Pandemics In Literature
Sometimes, history and reality makes more sense when viewed through the eyes of fiction
In my humble reading experience, I realized that sometimes, history makes more sense when viewed through the eyes of fiction. When a story set at a particular time is told, the reality of that age is laid down before the readers with raw emotions, describing the peculiarities of an era with great detail.
Our generation is witnessing the greatest pandemic in history. Throughout the ages, many deadly plagues and outbreaks claimed the lives of millions. There have been hundreds of books in various languages containing themes on these outbreaks, from the ancient plagues to the British Bubonic plague and the Spanish flu of the previous century. From epics to historical fiction and sci-fi, pandemics and epidemics have often been a theme. Reading those books now, we find it relatable, dread at the horror of it, and at the same time, hope for a better ending.
Let us look at some among the hundreds of works written revolving around pandemics and outbreaks:
Iliad by Homer (8th century)
The oldest surviving Western literature and one the greatest epics in the world, Iliad, begins with a plague outbreak. The plague is sent by Apollo in response to a Trojan priest’s request to rescue his daughter from Agamemnon. The rest of the Iliad is a continuation of the complex elements that follow.
The Last Man (1826) by Mary Shelly
This apocalyptic, dystopian science fiction novel, written in the Romantic Age, is set at the end of the 21st century (2073-2100). Shelly claimed to have derived the inspiration of her novel from a collection of prophetic writings that she discovered in Sibyl’s cave near Naples. In the plot, a plague outbreak greatly influences the political and social conditions of a city and later dwindles the population across continents. The novel progresses into the struggles of survival of the last human beings who survived the plague, ultimately ending in the last man who survives.
The Journal of the Plague Year (1722) by Daniel Defoe
Defoe penned this document 50 years after the bubonic plague outbreak in London (1665-66), from historical sources. Here is an extract from his work, which is about the horrid situations of quarantined families.
“It was generally in such house that we heard the most dismal shrieks and outcries of the poor people, terrified and even frightened to death by the sight of the condition of their dearest relation and by the terror of being imprisoned as they were.”
The Scarlet Plague (1912) by Jack London
This novel is perhaps the most relatable piece of fiction to the present COVID-19 pandemic. It’s a post-apocalyptic fiction set in the year 2073. The protagonist, James Smith, is one of the survivors of the red plague that depopulated the earth in 2013. He narrates his survival story and the pre-pandemic life to his grandchildren. Science had failed to defeat the virus and ultimately, the remaining survivors become hunter-gatherers, with little civilization.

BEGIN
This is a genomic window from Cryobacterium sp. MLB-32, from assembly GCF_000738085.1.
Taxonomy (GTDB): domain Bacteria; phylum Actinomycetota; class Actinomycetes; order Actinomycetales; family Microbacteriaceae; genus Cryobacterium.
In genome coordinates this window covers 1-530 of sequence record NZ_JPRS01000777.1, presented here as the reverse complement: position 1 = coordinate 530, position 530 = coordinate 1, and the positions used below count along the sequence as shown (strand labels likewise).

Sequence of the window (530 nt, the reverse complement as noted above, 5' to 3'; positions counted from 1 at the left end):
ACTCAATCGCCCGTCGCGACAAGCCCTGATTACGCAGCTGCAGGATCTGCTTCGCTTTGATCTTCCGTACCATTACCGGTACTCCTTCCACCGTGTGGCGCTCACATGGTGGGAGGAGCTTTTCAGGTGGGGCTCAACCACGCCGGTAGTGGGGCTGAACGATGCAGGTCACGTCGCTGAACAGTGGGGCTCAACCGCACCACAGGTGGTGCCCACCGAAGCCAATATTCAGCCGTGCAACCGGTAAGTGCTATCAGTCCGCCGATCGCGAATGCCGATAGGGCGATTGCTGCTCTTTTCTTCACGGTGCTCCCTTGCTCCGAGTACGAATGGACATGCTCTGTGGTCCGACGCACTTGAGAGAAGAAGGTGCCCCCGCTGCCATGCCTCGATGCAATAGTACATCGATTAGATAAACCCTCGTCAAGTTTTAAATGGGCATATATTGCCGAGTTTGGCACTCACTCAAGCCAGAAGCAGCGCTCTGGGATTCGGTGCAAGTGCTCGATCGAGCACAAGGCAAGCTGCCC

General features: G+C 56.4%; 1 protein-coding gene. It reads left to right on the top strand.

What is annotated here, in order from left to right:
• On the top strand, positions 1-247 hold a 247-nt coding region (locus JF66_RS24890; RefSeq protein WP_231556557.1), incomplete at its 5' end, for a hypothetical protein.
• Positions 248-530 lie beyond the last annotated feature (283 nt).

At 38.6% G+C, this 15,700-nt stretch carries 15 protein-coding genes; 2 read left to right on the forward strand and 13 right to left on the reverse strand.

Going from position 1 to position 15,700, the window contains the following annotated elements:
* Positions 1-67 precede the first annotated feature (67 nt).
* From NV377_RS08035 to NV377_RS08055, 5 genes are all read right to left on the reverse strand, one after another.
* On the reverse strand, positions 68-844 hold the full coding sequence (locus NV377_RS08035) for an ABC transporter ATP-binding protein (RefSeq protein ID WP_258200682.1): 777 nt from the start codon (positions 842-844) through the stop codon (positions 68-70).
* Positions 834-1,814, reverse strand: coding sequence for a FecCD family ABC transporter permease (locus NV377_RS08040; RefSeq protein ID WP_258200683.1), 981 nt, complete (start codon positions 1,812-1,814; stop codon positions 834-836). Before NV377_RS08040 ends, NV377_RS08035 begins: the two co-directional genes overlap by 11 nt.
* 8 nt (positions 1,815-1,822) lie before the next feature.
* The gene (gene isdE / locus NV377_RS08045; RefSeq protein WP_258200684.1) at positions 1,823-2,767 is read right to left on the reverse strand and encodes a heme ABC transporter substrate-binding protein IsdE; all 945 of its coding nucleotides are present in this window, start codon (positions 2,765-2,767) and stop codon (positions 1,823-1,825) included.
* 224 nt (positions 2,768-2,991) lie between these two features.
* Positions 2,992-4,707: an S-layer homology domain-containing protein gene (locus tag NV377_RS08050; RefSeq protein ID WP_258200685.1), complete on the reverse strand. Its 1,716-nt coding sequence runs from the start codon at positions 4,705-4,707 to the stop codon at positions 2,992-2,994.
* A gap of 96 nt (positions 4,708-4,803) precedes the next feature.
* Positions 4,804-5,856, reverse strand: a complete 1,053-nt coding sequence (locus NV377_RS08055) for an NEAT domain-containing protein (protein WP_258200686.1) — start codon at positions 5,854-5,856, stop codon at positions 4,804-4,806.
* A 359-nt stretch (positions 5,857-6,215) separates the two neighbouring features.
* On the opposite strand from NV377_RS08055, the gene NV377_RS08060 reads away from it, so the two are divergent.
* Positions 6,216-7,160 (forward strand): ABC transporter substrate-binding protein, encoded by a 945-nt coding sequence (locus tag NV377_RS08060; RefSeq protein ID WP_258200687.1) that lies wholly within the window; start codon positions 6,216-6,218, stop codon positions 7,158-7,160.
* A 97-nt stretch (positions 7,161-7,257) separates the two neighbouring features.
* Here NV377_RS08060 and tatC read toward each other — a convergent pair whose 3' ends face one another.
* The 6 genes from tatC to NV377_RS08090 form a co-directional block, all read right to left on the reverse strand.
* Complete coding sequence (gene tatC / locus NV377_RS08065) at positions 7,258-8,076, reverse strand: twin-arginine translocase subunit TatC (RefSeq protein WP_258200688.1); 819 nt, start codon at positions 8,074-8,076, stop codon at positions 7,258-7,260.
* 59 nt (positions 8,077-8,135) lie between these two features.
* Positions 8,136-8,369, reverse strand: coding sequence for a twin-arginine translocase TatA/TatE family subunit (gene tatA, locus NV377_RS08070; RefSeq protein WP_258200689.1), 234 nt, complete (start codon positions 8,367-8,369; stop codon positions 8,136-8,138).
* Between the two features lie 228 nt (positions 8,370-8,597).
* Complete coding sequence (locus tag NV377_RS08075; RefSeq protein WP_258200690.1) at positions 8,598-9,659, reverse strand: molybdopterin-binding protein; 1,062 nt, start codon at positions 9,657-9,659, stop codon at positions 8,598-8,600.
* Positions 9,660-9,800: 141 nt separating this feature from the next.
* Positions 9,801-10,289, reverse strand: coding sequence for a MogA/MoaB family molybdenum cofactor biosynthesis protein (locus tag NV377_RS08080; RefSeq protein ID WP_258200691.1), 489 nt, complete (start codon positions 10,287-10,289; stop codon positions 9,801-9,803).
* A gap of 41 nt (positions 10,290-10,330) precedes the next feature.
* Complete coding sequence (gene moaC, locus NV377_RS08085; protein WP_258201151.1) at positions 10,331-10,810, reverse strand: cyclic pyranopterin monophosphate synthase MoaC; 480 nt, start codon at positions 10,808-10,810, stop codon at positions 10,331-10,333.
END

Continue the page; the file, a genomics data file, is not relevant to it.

Pale Horse, Pale Rider (1918) by Katherine Anne Porter
This romantic novel revolves around the Spanish flu (influenza) pandemic as well as the First World War. It brings out the themes of true love during a time when death is always expected.
The Plague (1947) by Albert Camus
The Plague (La Peste) by French writer Albert Camus is an existentialist classic, in which the life of the characters change drastically after the plague outbreak. The story is set in Oran, a French Algerian city, where an outbreak of the bubonic plague forced them to close the city gates, thereby isolating themselves from the rest of the world. The events in The Plague will definitely be relatable to a reader who experienced the pandemic of 2020 – prohibition of travel, suspension of mail, lack of resources and income, starvation among the poor, depressed spirit and introverted behavior, isolation…. The novel covers the whole course of the epidemic, from outbreak to its retreat. Camus used the cholera epidemic that occurred at Oran in 1849, as source material.
Severance (2018) by Ling Ma
In this satirical science fiction, the world is at the mercy of a deadly virus called the Shen virus, which originates from China. It is also a tale of survival and has earned a lot of critical appreciation for its contemporary significance.
Apart from these, there are abundant works written on the pandemic, and we can expect at least a few in the coming years. What we feel after reading them now may depend on our outlook: we may either feel skeptical or optimistic that assures us that this too shall pass; God has always given man the strength and capacity to evolve and overcome the worst.